Raw Atlantic cod fillets should have a glistening translucent flesh ranging from white to pinkish in coloration. Avoid fish with signs of drying or brown spots. The loin, sometimes called the "captain's cut" is the thickest part of the fillet and considered the best part of the fish. Atlantic cod has several differences when compared to Pacific cod: the fish has a silvery subcutaneous layer that Pacific cod doesn't have, less moisture content, more firm texture, a sweeter flavor, and generally a larger market size. Atlantic cod under 2.5 pounds are often referred to as 'scrod.' Many buyers recommend Atlantic cod caught by handline over trawl-caught cod for increased freshness.
Key sustainability sourcing notes for Atlantic cod based on combining landings data from 2014-2016 and the most recent MSC certifications and Seafood Watch ratings as of January 2019:
~65% of global Atlantic cod landings are MSC-certified, landings are primarily in Norway ~35%, Russia ~30%, and Iceland ~20%
<2% of U.S. Atlantic cod landings can be identified as meeting the "Good Alternative (yellow)" rating (handline-caught)
~25% of U.S. Atlantic cod landings meet the "Avoid (red)" rating (bottom gillnet, bottom longline, and bottom trawl)
~75% of U.S. landings are unrated/unknown
Annual global landings in 2016 decreased ~3% compared to 2014 but increased ~20% compared to 2012
U.S. landings in 2016 decreased ~40% compared to 2014 and decreased ~70% compared to 2012
Atlantic cod can live over 20 years and grow up to 51 inches and 77 pounds. They are capable of reproducing at 2 to 3 years old, when they are between 12 and 16 inches long. Atlantic cod spawn near the ocean floor from winter to early spring. They have high reproductive potential (fecundity). In fact, female cod can produce 3 to 9 million eggs when they spawn.
Atlantic cod are top predators in the bottom ocean community, feeding on a variety of invertebrates and fish. Many fish prey on larval and juvenile cod, but adults are so large they have few predators, typically just sharks.
Adult Atlantic cod are heavy-bodied and have a large head, blunt snout, and a distinct barbel (a whisker-like organ, like on a catfish) under their lower jaw. Their coloring varies, often changing depending on bottom habitats, but they usually have many small spots and a pale lateral line (the faint line that runs lengthwise down each side of the fish, from around the gill covers to the base of the tail).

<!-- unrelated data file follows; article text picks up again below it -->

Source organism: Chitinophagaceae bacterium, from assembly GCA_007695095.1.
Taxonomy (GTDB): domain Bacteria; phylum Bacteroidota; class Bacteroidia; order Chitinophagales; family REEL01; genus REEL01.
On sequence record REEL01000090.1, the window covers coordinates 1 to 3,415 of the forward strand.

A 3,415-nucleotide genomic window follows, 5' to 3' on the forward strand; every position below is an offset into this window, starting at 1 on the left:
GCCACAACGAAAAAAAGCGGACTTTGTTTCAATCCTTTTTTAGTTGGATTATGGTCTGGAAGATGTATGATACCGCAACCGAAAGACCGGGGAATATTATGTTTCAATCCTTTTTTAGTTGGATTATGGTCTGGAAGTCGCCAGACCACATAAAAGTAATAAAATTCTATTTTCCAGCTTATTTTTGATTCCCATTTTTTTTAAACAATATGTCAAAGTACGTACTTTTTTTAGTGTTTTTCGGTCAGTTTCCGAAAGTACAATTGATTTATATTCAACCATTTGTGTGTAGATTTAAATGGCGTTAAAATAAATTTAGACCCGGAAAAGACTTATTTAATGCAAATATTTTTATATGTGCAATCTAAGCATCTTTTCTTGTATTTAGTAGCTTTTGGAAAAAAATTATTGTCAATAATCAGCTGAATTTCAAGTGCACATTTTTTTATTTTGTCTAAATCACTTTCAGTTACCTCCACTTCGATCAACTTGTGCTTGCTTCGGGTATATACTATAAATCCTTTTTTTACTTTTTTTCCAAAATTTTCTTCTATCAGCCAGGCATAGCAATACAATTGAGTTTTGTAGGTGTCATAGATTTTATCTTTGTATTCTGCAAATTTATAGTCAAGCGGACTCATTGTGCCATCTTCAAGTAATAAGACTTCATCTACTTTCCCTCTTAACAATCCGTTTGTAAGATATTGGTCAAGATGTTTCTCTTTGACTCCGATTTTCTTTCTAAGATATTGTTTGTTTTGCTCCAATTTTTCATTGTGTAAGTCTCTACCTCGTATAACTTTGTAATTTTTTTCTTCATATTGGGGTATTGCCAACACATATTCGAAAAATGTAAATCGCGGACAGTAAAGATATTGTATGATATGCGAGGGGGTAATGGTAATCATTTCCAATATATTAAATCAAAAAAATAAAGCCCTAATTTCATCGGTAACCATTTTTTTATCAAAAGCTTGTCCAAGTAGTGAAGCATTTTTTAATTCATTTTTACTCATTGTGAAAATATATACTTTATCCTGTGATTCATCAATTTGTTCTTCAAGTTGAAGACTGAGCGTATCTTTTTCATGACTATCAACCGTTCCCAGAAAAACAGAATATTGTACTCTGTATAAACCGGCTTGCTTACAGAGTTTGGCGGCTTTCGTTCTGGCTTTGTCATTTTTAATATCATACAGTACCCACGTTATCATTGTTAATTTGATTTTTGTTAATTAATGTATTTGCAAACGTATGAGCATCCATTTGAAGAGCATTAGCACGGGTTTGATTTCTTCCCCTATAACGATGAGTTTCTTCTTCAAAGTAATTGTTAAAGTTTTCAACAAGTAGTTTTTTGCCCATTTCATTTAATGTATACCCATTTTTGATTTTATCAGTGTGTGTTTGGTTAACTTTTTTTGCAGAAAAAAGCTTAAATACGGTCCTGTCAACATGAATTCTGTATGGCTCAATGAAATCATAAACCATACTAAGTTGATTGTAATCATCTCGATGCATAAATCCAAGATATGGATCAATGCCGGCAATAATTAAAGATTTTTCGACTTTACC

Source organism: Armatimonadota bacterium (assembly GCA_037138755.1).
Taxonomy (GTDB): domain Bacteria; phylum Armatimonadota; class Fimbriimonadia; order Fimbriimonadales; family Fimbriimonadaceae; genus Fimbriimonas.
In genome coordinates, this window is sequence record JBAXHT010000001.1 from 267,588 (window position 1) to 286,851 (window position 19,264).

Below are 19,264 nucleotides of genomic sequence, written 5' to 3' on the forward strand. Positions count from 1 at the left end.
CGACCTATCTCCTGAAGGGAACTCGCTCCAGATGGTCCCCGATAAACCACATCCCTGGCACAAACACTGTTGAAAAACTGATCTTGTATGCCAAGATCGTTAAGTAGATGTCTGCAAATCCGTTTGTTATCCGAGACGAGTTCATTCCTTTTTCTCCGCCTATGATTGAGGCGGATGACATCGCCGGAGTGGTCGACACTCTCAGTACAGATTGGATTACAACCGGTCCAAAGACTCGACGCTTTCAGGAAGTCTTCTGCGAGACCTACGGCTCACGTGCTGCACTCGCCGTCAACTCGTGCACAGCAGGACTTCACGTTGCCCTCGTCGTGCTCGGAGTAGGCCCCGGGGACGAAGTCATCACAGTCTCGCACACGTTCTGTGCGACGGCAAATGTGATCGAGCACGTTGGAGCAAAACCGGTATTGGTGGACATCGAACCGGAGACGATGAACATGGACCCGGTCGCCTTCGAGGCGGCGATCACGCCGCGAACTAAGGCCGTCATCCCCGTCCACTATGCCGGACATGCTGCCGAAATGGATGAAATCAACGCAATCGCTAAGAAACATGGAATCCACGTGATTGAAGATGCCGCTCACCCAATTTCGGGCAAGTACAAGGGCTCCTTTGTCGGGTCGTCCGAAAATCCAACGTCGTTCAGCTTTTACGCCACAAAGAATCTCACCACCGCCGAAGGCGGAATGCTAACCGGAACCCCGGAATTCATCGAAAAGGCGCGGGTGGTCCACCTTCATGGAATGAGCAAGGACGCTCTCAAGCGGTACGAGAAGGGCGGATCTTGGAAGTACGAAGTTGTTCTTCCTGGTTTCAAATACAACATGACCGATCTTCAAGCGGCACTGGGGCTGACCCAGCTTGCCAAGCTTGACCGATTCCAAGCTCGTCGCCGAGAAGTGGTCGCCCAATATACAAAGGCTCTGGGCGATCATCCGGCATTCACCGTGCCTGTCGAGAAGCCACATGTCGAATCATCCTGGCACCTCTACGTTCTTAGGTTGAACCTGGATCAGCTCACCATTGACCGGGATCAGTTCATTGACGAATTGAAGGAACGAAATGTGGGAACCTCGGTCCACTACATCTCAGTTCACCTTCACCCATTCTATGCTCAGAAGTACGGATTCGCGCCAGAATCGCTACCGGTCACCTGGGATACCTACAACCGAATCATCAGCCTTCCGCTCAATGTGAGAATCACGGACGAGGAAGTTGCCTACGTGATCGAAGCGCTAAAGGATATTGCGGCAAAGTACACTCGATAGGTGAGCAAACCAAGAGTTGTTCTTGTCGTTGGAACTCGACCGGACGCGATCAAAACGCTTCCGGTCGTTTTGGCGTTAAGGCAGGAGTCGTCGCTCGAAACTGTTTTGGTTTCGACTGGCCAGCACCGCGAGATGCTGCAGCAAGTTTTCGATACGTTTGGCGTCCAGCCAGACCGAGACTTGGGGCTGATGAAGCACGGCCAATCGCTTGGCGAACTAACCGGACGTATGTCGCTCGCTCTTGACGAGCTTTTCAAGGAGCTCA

Atlantic cod is found on both sides of the Atlantic Ocean. In the Northwest Atlantic, cod range from Greenland to Cape Hatteras, North Carolina. In U.S. waters, cod is most common on Georges Bank and the western Gulf of Maine. In the middle of its range, cod sometimes migrate in response to changing water temperatures. Adult cod live near the ocean floor along rocky slopes and ledges. They prefer to live in cold water at depths of around 30 to 500 feet on bottoms with coarse sediments, rather than on finer mud and silt.
Science & Management
Scientists at NOAA’s Northeast Fisheries Science Center conduct research bottom trawl surveys every year during the fall and spring throughout the Northeast continental shelf. These surveys collect data on the environment as well as biological samples from fish caught during research trawling. These data – along with similar data taken during surveys conducted by the Massachusetts Division of Marine Fisheries, from sampling the landed catch, reported by fishermen and fish dealers, and collected by fishery observers – are used to help researchers monitor the condition of Atlantic cod and other species over time.
Both the Georges Bank and Gulf of Maine cod stocks are at very low levels. In stock assessments, their abundance is measured in terms of "spawning stock biomass" – the amount of fish in the population capable of reproducing. According to the most recent scientific stock assessment, Gulf of Maine cod spawning stock biomass was estimated to be 11,868 metric tons in 2010. This estimate remains well below the target biomass level of 61,218 metric tons, so the Gulf of Maine stock is considered "overfished."